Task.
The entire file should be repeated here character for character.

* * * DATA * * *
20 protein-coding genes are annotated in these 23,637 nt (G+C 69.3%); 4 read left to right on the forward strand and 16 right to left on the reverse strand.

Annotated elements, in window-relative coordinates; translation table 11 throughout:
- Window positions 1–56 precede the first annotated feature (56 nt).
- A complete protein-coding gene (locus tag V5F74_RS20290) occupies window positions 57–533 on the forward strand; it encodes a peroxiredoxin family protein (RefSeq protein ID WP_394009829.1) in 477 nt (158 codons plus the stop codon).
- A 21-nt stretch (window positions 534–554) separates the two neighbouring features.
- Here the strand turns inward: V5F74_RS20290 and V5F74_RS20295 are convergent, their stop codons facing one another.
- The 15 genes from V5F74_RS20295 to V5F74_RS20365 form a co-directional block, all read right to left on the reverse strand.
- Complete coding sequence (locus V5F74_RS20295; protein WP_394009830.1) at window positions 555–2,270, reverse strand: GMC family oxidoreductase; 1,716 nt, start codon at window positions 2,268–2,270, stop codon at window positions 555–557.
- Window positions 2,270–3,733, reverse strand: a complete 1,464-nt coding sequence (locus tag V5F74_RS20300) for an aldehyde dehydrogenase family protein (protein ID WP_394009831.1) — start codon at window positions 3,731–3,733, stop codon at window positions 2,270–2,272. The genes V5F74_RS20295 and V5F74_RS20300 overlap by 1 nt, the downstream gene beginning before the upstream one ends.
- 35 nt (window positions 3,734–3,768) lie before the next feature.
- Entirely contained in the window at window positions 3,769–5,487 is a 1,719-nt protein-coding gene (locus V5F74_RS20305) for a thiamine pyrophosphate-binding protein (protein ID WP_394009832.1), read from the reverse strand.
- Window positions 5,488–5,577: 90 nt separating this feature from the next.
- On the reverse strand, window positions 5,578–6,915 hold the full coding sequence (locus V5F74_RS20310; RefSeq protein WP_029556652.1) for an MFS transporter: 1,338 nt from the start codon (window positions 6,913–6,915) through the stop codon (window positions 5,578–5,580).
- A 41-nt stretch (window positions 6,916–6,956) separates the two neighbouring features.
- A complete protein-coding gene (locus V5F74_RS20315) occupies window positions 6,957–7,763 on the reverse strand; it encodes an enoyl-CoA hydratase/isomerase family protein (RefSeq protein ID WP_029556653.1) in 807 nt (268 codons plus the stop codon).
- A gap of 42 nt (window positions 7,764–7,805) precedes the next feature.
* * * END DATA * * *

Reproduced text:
20 protein-coding genes are annotated in these 23,637 nt (G+C 69.3%); 4 read left to right on the forward strand and 16 right to left on the reverse strand.

Annotated elements, in window-relative coordinates; translation table 11 throughout:
- Window positions 1–56 precede the first annotated feature (56 nt).
- A complete protein-coding gene (locus tag V5F74_RS20290) occupies window positions 57–533 on the forward strand; it encodes a peroxiredoxin family protein (RefSeq protein ID WP_394009829.1) in 477 nt (158 codons plus the stop codon).
- A 21-nt stretch (window positions 534–554) separates the two neighbouring features.
- Here the strand turns inward: V5F74_RS20290 and V5F74_RS20295 are convergent, their stop codons facing one another.
- The 15 genes from V5F74_RS20295 to V5F74_RS20365 form a co-directional block, all read right to left on the reverse strand.
- Complete coding sequence (locus V5F74_RS20295; protein WP_394009830.1) at window positions 555–2,270, reverse strand: GMC family oxidoreductase; 1,716 nt, start codon at window positions 2,268–2,270, stop codon at window positions 555–557.
- Window positions 2,270–3,733, reverse strand: a complete 1,464-nt coding sequence (locus tag V5F74_RS20300) for an aldehyde dehydrogenase family protein (protein ID WP_394009831.1) — start codon at window positions 3,731–3,733, stop codon at window positions 2,270–2,272. The genes V5F74_RS20295 and V5F74_RS20300 overlap by 1 nt, the downstream gene beginning before the upstream one ends.
- 35 nt (window positions 3,734–3,768) lie before the next feature.
- Entirely contained in the window at window positions 3,769–5,487 is a 1,719-nt protein-coding gene (locus V5F74_RS20305) for a thiamine pyrophosphate-binding protein (protein ID WP_394009832.1), read from the reverse strand.
- Window positions 5,488–5,577: 90 nt separating this feature from the next.
- On the reverse strand, window positions 5,578–6,915 hold the full coding sequence (locus V5F74_RS20310; RefSeq protein WP_029556652.1) for an MFS transporter: 1,338 nt from the start codon (window positions 6,913–6,915) through the stop codon (window positions 5,578–5,580).
- A 41-nt stretch (window positions 6,916–6,956) separates the two neighbouring features.
- A complete protein-coding gene (locus V5F74_RS20315) occupies window positions 6,957–7,763 on the reverse strand; it encodes an enoyl-CoA hydratase/isomerase family protein (RefSeq protein ID WP_029556653.1) in 807 nt (268 codons plus the stop codon).
- A gap of 42 nt (window positions 7,764–7,805) precedes the next feature.